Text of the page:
In 2001, Monini invested in a modern olive farming business in New South Wales, Australia, planting more than 110,000 Frantoio, Leccino, Pendolino, and Coratina olive trees with Italian seedlings on 741 Australian acres.

In recent years, they’ve made a return to their Italian roots, launching a line of organic Italian single cultivar extra virgin olive oils that honor the terroir of their home.

As they celebrate their centennial, Monini continues to look ahead. “Sustainability is part of our strategy,” says Petrini. Addressing the environmental consequences of the climate crisis, supporting the excellence of Italian production, and protecting the social and cultural value of olive oil are deeply intwined with the company’s vision of a more sustainable future.

Monini has promised to strengthen their commitment to fight climate change and protect natural resources, starting with the olive groves themselves. They look to technology as a valuable tool not just to refine production techniques, but also to enable a more responsible use of water and soil, to build a brighter future for the next generations and the earth they will call home.

By 2030, they aim to cultivate 100% of their olive groves with integrated or organic agriculture, plant one million new trees, and sequester over 50 thousand tons of carbon dioxide. They’re also using lighter, recycled materials for bottling. Monini is investing in scientific projects and experiments in collaboration with the Umberto Veronesi Foundation, and in educating children in 14,000 schools about nutrition and food tradition. Their big goal is to work in harmony with the environment, celebrating and preserving the value of biodiversity and sustainability.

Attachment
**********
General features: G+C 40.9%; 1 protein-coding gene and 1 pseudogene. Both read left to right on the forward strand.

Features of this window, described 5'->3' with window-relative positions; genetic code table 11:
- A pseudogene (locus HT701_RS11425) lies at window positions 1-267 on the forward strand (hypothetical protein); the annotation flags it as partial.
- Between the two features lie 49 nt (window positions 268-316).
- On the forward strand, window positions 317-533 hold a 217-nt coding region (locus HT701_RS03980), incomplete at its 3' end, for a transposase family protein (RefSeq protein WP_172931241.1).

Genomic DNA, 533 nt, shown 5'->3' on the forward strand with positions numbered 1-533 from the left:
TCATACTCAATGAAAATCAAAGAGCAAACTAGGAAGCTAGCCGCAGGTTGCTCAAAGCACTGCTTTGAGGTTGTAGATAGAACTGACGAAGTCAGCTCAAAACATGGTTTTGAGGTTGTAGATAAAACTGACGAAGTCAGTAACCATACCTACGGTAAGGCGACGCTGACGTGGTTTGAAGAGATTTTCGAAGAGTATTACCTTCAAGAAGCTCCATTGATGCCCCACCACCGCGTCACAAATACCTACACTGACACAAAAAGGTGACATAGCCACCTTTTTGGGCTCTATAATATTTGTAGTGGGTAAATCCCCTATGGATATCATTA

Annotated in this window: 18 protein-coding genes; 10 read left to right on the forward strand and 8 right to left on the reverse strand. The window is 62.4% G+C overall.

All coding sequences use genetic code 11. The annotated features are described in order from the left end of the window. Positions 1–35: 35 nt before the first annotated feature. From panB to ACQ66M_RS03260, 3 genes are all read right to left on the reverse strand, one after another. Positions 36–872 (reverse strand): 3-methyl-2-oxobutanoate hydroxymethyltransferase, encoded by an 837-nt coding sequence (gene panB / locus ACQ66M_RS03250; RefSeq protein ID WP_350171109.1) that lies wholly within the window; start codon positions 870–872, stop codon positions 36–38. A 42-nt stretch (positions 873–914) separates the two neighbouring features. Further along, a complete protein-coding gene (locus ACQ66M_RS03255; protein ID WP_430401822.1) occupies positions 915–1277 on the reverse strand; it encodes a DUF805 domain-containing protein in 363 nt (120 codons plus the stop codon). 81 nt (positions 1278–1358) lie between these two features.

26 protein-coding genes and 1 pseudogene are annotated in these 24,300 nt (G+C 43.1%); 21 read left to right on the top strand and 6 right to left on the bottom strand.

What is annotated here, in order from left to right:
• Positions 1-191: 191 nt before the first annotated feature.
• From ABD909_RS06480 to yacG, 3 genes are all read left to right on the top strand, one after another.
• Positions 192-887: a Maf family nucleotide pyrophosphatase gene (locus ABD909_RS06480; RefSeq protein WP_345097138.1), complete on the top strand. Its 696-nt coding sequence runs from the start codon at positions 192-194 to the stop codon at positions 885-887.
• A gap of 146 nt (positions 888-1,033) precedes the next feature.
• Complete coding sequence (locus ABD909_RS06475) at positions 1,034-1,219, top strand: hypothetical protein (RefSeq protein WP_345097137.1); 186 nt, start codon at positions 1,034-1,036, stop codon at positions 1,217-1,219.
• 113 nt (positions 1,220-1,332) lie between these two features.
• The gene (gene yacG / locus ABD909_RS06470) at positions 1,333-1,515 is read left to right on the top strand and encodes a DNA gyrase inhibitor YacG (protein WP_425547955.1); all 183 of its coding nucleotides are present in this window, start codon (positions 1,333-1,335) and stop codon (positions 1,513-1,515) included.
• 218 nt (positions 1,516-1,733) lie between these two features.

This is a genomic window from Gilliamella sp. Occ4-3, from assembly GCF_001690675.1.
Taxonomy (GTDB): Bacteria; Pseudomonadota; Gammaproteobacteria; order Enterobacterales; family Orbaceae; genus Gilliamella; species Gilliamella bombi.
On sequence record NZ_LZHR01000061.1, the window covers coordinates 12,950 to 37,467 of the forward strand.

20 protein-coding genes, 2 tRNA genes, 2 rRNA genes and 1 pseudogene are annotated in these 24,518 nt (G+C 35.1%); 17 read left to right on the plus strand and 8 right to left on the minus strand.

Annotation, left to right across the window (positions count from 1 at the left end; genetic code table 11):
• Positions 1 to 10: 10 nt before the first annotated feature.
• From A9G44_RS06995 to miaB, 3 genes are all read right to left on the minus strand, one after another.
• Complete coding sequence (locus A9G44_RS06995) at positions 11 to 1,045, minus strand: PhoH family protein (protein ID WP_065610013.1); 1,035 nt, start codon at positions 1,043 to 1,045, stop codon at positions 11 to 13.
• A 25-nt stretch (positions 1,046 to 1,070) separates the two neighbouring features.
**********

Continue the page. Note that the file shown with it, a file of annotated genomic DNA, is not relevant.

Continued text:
Monini is also buying land in Italy, an expensive and unusual move. “This will allow us to even better control the final quality of products,” says Petrini. “From harvesting to bottling, everything is much more under your control.”

As for Petrini, he’s missed the personal interaction and connection with buyers and customers during the Covid pandemic and looks forward to having conversations and tasting olive oil in person. (The silver lining is that people have cooked more with olive oil in the last year and a half, although Petrini is excited to experience the buzz of a busy restaurant again.)

He notes that consumers can be “bombarded with different conflicting messages” about olive oil. He seeks to keep up a slow, steady, and hopefully impactful process of educating and inspiring them. Useful shopping, cooking, storing, and tasting information will empower shoppers to experience the delicious flavorful, nutritional, and meaningful benefits of extra virgin olive oil.

“Dedication, commitment, and consistency,” are the pillars of Monini, according to Petrini. These values kept the company going during the last 100 years, and they just might do so for the next 100.